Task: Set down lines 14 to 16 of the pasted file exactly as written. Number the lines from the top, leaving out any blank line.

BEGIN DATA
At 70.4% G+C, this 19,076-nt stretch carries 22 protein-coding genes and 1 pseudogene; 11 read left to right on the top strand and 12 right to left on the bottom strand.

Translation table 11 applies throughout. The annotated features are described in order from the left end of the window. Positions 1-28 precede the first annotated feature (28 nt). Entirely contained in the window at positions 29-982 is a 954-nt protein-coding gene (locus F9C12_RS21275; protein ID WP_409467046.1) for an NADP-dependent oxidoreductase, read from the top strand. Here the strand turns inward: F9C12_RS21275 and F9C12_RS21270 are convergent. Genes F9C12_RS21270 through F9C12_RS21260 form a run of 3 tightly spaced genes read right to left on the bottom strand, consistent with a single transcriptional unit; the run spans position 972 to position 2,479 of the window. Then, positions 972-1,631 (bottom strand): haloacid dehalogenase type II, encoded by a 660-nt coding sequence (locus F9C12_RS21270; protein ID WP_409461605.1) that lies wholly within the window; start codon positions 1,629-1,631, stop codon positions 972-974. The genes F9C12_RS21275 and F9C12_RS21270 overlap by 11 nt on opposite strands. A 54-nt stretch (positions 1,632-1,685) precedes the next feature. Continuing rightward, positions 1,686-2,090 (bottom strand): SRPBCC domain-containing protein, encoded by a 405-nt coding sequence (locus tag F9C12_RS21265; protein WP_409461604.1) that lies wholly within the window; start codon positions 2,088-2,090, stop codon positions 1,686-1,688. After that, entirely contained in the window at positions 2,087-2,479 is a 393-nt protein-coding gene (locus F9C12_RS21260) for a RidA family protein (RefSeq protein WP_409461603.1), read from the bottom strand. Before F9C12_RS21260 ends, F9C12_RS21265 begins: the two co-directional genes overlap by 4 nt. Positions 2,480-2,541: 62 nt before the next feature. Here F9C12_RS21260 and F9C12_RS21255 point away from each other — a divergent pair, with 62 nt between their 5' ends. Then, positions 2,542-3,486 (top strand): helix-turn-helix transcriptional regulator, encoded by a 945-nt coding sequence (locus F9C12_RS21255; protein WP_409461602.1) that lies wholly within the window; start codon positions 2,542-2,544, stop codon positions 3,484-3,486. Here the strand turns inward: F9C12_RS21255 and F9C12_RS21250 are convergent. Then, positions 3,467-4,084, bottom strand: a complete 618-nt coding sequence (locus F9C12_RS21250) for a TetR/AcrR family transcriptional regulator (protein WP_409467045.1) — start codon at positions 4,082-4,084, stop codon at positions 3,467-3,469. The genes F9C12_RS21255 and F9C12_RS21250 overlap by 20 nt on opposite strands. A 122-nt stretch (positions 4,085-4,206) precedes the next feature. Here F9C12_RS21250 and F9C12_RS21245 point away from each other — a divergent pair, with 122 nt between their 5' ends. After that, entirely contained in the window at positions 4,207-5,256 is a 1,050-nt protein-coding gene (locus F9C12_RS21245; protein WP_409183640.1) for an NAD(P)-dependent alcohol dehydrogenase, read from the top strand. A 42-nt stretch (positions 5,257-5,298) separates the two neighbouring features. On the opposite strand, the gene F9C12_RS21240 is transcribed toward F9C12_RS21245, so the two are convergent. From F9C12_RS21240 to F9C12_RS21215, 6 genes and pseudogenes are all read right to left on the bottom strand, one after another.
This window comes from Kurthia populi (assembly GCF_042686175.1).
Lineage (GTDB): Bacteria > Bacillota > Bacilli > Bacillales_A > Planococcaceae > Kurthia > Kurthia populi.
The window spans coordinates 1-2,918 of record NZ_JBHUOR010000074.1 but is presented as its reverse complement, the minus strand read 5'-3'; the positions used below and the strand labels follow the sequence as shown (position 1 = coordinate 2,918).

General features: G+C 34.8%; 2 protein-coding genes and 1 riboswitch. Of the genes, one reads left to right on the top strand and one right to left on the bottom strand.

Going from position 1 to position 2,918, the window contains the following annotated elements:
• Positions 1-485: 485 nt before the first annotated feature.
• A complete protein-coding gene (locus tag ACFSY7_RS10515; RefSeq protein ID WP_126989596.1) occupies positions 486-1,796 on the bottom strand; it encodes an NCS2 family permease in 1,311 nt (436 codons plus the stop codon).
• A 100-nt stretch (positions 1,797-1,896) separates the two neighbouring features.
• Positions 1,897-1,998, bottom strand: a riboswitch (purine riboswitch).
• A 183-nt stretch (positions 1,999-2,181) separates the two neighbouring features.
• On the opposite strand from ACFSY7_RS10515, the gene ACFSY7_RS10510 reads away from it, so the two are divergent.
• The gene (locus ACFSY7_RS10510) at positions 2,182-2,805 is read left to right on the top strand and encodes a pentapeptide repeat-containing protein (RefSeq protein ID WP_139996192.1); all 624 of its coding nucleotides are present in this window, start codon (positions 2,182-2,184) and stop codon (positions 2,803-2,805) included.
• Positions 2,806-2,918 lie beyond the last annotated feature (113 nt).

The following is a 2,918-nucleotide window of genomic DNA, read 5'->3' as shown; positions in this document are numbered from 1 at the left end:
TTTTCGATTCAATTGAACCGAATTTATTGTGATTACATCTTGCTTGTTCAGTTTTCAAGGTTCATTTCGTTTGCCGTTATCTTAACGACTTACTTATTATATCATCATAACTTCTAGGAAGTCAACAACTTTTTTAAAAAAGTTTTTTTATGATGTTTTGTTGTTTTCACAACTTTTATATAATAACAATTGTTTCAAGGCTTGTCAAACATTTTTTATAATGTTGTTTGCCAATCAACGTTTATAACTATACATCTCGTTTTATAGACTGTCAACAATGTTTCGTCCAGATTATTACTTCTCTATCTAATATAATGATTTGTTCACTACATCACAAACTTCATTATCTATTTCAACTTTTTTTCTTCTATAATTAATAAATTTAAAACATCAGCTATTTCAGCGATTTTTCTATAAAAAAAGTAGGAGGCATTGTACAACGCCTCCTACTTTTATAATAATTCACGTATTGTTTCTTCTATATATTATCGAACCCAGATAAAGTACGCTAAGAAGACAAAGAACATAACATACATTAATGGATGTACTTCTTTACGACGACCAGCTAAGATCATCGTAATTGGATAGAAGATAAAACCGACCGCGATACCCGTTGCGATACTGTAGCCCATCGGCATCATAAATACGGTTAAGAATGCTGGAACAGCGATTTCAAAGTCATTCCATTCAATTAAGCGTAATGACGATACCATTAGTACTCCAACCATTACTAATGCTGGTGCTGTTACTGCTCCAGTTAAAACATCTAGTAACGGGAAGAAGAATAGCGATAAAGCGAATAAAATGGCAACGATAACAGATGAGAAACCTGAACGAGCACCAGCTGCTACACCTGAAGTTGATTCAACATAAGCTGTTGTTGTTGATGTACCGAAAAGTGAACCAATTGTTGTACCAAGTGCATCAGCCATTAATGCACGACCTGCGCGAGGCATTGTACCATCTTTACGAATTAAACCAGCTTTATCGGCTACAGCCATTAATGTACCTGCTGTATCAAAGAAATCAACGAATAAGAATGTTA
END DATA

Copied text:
• The gene (locus ACFSY7_RS10510) at positions 2,182-2,805 is read left to right on the top strand and encodes a pentapeptide repeat-containing protein (RefSeq protein ID WP_139996192.1); all 624 of its coding nucleotides are present in this window, start codon (positions 2,182-2,184) and stop codon (positions 2,803-2,805) included.
• Positions 2,806-2,918 lie beyond the last annotated feature (113 nt).

The following is a 2,918-nucleotide window of genomic DNA, read 5'->3' as shown; positions in this document are numbered from 1 at the left end: